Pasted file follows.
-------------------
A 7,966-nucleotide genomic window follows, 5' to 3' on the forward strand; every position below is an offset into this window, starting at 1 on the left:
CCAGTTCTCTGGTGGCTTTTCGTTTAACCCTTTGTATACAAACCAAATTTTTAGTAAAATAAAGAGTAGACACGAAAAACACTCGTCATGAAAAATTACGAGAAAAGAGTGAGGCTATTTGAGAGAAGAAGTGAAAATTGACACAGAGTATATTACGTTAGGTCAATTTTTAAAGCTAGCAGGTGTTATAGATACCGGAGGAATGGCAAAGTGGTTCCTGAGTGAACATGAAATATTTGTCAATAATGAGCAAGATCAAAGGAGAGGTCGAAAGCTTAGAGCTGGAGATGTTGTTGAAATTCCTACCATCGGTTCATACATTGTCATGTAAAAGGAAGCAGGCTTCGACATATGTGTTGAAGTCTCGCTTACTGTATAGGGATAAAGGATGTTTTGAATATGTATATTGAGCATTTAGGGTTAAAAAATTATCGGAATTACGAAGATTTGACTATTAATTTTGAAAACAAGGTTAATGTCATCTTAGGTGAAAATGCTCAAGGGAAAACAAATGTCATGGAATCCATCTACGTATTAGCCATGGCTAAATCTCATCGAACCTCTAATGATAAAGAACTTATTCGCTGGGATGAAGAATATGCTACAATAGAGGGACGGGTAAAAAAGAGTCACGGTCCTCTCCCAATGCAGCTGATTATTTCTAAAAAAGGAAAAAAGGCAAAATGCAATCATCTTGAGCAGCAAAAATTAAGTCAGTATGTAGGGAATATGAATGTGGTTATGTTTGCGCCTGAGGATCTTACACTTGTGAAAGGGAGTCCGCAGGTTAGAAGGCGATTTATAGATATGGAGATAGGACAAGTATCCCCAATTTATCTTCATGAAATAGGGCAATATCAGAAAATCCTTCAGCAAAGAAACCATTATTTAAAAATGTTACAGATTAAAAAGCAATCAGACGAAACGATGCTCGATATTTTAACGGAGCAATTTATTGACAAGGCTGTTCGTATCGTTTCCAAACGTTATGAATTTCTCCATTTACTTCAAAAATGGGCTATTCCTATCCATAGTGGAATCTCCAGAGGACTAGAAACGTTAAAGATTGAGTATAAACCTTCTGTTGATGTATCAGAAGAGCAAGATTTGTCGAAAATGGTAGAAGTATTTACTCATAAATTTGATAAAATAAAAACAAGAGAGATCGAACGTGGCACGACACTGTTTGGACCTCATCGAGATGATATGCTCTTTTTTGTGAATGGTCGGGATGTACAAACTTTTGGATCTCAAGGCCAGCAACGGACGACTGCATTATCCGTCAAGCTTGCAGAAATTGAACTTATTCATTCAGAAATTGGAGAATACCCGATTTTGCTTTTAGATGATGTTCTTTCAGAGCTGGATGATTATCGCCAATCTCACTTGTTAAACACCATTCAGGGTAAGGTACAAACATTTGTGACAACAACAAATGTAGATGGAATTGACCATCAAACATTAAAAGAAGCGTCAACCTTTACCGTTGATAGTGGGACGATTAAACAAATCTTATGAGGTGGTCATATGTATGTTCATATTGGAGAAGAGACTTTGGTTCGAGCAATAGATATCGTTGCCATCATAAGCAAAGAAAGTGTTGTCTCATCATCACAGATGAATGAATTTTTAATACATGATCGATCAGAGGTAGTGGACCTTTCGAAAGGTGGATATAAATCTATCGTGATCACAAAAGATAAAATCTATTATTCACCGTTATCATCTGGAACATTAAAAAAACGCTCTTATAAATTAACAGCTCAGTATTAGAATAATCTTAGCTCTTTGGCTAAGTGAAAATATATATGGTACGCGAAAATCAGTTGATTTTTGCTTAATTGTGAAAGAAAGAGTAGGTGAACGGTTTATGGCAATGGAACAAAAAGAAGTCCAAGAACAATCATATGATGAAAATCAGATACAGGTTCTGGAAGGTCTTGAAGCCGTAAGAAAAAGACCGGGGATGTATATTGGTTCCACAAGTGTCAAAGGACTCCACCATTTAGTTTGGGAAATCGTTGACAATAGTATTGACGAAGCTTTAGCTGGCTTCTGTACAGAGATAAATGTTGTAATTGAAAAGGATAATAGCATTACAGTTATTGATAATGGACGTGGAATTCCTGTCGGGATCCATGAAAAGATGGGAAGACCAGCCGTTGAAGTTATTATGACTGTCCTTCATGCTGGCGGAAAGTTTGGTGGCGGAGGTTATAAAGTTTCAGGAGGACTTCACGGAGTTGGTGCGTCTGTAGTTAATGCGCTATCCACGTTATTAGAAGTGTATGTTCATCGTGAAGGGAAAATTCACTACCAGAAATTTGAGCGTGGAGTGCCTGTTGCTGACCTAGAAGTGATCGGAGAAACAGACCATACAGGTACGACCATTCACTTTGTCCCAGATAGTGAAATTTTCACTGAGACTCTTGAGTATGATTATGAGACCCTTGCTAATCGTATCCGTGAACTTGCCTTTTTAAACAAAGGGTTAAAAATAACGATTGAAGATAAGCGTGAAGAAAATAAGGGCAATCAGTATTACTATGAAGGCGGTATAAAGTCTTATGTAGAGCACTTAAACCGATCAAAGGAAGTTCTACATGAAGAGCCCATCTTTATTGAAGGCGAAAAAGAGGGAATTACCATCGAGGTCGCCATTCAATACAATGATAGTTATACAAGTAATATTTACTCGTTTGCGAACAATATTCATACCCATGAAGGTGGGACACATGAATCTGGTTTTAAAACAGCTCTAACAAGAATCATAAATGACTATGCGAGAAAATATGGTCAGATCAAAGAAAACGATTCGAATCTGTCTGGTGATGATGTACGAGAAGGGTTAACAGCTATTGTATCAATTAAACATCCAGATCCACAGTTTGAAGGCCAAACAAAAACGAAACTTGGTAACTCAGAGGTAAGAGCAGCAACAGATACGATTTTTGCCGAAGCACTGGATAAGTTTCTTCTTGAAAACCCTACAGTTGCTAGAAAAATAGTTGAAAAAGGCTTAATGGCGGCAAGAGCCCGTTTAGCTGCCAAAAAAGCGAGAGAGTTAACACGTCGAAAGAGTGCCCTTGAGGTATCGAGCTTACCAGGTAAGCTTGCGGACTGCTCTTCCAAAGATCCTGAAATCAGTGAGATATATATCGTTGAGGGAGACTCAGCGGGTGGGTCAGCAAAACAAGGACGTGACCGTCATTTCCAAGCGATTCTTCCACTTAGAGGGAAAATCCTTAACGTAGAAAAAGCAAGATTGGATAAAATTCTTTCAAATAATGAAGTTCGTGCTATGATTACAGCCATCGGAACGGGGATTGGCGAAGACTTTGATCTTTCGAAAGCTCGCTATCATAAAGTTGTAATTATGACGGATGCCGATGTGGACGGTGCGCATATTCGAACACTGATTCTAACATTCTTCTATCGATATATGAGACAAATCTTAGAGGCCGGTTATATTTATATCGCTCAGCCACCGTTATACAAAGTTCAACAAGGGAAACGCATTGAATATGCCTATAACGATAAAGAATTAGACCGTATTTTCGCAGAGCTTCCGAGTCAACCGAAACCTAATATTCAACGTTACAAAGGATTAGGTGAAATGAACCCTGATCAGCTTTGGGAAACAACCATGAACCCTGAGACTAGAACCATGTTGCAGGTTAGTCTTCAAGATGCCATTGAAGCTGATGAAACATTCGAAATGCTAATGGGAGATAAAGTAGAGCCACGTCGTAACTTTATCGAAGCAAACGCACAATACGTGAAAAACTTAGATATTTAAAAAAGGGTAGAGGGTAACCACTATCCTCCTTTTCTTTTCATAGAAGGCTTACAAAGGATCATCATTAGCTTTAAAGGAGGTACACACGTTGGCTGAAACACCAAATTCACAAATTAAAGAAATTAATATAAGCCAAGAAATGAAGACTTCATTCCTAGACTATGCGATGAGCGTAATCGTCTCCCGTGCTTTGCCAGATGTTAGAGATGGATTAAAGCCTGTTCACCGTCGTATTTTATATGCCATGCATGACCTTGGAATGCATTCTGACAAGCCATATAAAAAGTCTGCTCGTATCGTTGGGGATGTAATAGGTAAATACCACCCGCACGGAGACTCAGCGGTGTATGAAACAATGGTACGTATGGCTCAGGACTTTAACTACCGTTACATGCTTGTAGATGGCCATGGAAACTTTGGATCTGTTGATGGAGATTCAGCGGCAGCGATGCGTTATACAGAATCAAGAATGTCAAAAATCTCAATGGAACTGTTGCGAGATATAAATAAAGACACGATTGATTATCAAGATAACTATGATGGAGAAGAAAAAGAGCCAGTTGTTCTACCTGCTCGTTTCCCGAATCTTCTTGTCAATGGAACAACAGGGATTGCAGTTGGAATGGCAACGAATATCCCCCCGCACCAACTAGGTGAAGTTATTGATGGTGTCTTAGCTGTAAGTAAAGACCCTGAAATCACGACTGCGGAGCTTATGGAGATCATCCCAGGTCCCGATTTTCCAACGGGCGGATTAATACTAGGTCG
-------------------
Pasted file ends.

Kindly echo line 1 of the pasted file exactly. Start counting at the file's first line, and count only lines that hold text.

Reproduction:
A 7,966-nucleotide genomic window follows, 5' to 3' on the forward strand; every position below is an offset into this window, starting at 1 on the left: